Cole County Emergency Management Director Bill Farr said, as of Friday evening, there were no plans to move or evacuate planes and equipment from the Jefferson City Memorial Airport, despite the Missouri River being well out of its banks.
"The prediction remains a 30-foot crest sometime Sunday," he said. "That's the top of the levee that protects the airport. But starting Saturday, we are looking at extended dry time and the forecast calls for the river to start falling Sunday night."
Meanwhile, the Moreau River is scheduled to go to nearly 26 feet by Saturday afternoon in Cole County, nine feet above flood stage.
But, Farr said the dry forecast starting this weekend will allow the river to rapidly drop back down below flood stage by Sunday afternoon.
Mid-Missouri experienced several periods of heavy rainfall throughout the day Friday, increasing the threat of flash flooding into early morning hours today.
As of Friday afternoon, six roads in Cole County were closed because of high water - all along the Moreau River.
They included Waterford Road, Meadows Ford Road, Murphy Ford Road, Campbell Road, Payne Road and North Branch Road.
Julie Phillipson, a National Weather Service meteorologist based in St. Charles, noted the Friday morning storms included "several reports of wind damage - generally, trees snapped and blown down, and shingles blown off some roofs.
That storm also included one-inch hail - and a power outage affecting numerous Ameren Missouri customers around the state, including the Missouri Highway Patrol's General Headquarters.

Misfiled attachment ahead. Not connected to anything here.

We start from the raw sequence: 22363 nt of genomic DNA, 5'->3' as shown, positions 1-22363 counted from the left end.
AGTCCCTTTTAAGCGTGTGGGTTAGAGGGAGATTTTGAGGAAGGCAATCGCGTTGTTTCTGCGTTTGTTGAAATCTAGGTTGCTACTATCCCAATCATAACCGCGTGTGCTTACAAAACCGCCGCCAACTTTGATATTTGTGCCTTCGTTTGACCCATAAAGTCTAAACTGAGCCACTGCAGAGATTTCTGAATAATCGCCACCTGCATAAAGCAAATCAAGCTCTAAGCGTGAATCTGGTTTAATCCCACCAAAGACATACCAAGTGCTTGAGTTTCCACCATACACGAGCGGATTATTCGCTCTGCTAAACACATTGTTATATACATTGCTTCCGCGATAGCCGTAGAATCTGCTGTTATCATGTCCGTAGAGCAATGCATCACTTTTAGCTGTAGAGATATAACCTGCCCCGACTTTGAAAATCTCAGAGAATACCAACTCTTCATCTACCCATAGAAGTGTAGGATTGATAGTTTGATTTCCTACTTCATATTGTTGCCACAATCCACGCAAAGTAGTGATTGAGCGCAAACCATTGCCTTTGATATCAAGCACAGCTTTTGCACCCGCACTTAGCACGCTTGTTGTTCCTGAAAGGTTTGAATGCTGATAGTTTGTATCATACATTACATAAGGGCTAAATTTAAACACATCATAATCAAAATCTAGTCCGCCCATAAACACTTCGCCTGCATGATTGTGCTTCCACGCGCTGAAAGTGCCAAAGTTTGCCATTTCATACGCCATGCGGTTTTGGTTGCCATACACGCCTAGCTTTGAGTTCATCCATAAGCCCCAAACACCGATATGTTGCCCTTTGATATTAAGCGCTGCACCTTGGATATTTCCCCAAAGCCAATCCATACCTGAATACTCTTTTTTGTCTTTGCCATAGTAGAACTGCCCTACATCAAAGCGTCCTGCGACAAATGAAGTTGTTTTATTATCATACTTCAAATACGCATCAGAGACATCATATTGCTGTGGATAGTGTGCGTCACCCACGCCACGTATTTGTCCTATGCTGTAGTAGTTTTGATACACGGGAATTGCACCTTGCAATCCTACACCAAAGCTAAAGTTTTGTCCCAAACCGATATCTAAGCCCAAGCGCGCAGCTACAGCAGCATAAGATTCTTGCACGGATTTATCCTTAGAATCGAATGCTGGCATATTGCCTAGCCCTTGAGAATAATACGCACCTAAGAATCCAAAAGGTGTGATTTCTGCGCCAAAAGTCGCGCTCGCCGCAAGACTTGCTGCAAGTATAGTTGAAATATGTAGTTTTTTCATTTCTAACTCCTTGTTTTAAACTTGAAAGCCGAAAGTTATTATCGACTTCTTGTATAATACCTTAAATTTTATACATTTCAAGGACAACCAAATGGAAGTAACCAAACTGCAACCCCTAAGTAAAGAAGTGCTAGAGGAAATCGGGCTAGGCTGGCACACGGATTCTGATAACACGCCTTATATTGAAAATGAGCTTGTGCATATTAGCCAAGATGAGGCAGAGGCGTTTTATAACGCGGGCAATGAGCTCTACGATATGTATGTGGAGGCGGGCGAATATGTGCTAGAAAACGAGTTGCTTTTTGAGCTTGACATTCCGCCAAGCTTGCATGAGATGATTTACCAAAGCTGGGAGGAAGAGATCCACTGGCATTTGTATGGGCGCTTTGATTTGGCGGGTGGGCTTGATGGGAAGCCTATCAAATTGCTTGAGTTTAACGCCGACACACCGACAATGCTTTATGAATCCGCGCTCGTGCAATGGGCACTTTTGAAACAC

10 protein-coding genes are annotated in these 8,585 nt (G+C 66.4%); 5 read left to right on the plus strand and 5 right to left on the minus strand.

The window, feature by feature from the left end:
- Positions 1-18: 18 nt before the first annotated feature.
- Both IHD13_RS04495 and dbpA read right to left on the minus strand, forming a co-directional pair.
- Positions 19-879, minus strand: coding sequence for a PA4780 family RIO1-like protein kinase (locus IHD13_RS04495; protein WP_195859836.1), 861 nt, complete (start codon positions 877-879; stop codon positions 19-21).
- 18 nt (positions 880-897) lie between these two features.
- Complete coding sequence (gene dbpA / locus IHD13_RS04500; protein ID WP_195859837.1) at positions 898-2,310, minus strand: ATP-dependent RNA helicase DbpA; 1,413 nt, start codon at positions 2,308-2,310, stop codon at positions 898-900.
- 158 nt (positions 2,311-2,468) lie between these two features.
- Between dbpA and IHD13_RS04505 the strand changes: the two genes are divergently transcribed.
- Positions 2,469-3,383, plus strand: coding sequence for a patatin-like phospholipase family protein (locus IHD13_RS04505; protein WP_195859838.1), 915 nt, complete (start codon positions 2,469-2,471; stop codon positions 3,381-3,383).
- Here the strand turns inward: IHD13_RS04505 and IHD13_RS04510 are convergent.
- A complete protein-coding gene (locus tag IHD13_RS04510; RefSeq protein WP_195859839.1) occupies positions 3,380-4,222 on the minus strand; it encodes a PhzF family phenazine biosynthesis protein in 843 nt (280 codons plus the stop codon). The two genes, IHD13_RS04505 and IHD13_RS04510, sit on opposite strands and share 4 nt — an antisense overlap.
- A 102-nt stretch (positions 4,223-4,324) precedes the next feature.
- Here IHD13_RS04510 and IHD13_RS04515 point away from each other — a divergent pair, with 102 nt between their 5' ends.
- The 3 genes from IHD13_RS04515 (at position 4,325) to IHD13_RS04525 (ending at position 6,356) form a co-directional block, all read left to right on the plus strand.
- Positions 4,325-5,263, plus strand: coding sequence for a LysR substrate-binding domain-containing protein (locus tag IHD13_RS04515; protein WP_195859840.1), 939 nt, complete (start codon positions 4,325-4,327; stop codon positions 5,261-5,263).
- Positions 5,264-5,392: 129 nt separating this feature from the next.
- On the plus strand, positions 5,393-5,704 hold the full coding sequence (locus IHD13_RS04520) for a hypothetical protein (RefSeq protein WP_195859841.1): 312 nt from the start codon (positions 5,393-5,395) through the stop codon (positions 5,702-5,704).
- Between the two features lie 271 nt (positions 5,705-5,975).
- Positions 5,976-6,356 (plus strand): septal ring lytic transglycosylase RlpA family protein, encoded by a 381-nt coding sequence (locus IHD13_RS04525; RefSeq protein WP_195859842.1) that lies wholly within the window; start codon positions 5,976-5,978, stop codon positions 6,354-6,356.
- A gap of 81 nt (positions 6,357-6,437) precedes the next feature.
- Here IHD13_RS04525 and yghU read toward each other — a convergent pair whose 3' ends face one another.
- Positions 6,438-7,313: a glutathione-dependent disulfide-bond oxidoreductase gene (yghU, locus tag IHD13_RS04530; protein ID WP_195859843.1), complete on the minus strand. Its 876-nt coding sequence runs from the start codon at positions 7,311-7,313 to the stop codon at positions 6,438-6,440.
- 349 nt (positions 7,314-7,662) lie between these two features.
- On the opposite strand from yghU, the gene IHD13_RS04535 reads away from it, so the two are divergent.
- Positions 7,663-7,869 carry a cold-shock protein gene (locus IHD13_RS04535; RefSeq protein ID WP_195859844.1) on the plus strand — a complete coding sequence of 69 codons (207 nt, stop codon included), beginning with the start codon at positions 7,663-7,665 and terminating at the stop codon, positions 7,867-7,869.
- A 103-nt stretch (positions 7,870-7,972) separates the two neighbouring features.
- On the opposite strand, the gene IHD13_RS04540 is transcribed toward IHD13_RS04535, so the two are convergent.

"The back-up generator is functioning as it is supposed to," Lt. John Hotz, a patrol spokesman, said in an e-mail. "The phones are working in some areas, but not in others.
"They are functioning as designed in rolling over to Troop F. So, in summary, all back-up systems are functioning as designed."
After the storms rolled through Mid-Missouri Friday, Friday night and early this morning, Phillipson said, "We could see some more severe weather (today), but it will, definitely, be tapered off by Sunday - and it will be much cooler."
Stormy weather isn't unusual for this time of year, she said, and people who think this spring has had more severe weather than usual likely have been influenced by the drought conditions of the past few years.
"Last year was very, very quiet in terms of severe weather across the area," Phillipson explained. "This weather system is very, very slow-moving system - that's why we're seeing several-day bouts with rounds of severe weather."
By Sunday afternoon, she said, it should be mostly sunny - and a high only around 70 degrees.
More rain - showers and thunderstorms - could arrive by mid-week, she said.
A two-vehicle crash in Jefferson City also was attributed to Friday's storms.
Police reports show at 8:50 a.m. in the 1600 block of Christy Drive, a trailer being pulled by a truck driven by James Ramsey, 60, Jefferson City, flipped onto its side and blocked the roadway.
The investigation determined Ramsey was going south on Christy when strong winds blew the trailer over and it struck a vehicle driven by Wilfred Plochberger, 64, Jefferson City, who was going north on Christy Drive.
No injuries were reported, but the street was closed for about an hour while the trailer was removed.